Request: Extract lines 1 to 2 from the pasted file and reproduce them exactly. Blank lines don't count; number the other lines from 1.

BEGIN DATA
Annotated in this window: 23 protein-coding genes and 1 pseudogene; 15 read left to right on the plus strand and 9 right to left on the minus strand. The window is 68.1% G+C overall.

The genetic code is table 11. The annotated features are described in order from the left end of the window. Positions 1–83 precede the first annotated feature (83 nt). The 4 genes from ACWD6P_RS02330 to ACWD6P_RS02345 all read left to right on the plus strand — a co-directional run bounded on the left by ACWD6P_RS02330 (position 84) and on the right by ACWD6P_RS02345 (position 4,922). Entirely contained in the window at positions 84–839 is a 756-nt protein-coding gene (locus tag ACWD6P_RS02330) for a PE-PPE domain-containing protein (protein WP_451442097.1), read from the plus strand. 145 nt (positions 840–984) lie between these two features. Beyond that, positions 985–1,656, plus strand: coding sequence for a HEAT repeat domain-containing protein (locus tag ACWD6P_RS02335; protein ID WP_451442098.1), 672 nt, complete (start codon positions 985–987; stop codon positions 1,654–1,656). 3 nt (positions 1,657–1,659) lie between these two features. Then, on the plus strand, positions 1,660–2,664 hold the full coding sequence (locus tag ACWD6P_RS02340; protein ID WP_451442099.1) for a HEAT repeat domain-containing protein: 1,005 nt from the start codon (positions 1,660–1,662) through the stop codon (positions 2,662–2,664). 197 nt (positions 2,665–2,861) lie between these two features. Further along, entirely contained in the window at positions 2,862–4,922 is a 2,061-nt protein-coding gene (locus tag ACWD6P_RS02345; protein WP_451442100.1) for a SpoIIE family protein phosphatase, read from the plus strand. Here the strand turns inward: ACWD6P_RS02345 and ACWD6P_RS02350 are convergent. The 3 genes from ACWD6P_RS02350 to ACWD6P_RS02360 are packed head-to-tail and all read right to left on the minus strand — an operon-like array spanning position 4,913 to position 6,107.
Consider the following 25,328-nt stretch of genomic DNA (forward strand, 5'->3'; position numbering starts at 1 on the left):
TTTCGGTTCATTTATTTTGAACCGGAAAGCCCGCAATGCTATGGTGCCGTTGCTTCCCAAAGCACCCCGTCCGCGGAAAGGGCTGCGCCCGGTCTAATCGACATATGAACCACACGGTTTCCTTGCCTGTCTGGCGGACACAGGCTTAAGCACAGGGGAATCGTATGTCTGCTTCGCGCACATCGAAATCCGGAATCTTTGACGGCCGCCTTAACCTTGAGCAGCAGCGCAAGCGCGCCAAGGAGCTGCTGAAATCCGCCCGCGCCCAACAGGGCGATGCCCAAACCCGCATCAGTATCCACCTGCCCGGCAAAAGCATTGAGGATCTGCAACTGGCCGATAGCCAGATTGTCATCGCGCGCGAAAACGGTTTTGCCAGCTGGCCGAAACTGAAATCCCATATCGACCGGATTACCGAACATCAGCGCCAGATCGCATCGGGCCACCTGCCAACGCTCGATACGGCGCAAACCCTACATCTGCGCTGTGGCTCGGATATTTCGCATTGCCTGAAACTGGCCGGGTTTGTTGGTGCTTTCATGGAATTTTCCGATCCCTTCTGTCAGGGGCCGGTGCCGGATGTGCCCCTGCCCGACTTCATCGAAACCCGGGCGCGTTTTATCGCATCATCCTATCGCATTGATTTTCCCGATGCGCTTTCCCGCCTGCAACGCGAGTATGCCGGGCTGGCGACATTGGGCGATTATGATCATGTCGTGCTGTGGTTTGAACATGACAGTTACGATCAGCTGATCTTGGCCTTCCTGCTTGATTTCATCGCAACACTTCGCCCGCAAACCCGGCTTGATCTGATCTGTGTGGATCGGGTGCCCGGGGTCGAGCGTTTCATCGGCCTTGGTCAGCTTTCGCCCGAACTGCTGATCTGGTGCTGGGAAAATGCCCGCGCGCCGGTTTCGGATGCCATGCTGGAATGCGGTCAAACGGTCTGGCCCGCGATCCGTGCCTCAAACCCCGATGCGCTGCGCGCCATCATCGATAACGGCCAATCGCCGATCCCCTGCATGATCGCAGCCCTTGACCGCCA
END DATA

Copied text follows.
Annotated in this window: 23 protein-coding genes and 1 pseudogene; 15 read left to right on the plus strand and 9 right to left on the minus strand. The window is 68.1% G+C overall.

The genetic code is table 11. The annotated features are described in order from the left end of the window. Positions 1–83 precede the first annotated feature (83 nt). The 4 genes from ACWD6P_RS02330 to ACWD6P_RS02345 all read left to right on the plus strand — a co-directional run bounded on the left by ACWD6P_RS02330 (position 84) and on the right by ACWD6P_RS02345 (position 4,922). Entirely contained in the window at positions 84–839 is a 756-nt protein-coding gene (locus tag ACWD6P_RS02330) for a PE-PPE domain-containing protein (protein WP_451442097.1), read from the plus strand. 145 nt (positions 840–984) lie between these two features. Beyond that, positions 985–1,656, plus strand: coding sequence for a HEAT repeat domain-containing protein (locus tag ACWD6P_RS02335; protein ID WP_451442098.1), 672 nt, complete (start codon positions 985–987; stop codon positions 1,654–1,656). 3 nt (positions 1,657–1,659) lie between these two features. Then, on the plus strand, positions 1,660–2,664 hold the full coding sequence (locus tag ACWD6P_RS02340; protein ID WP_451442099.1) for a HEAT repeat domain-containing protein: 1,005 nt from the start codon (positions 1,660–1,662) through the stop codon (positions 2,662–2,664). 197 nt (positions 2,665–2,861) lie between these two features. Further along, entirely contained in the window at positions 2,862–4,922 is a 2,061-nt protein-coding gene (locus tag ACWD6P_RS02345; protein WP_451442100.1) for a SpoIIE family protein phosphatase, read from the plus strand. Here the strand turns inward: ACWD6P_RS02345 and ACWD6P_RS02350 are convergent. The 3 genes from ACWD6P_RS02350 to ACWD6P_RS02360 are packed head-to-tail and all read right to left on the minus strand — an operon-like array spanning position 4,913 to position 6,107.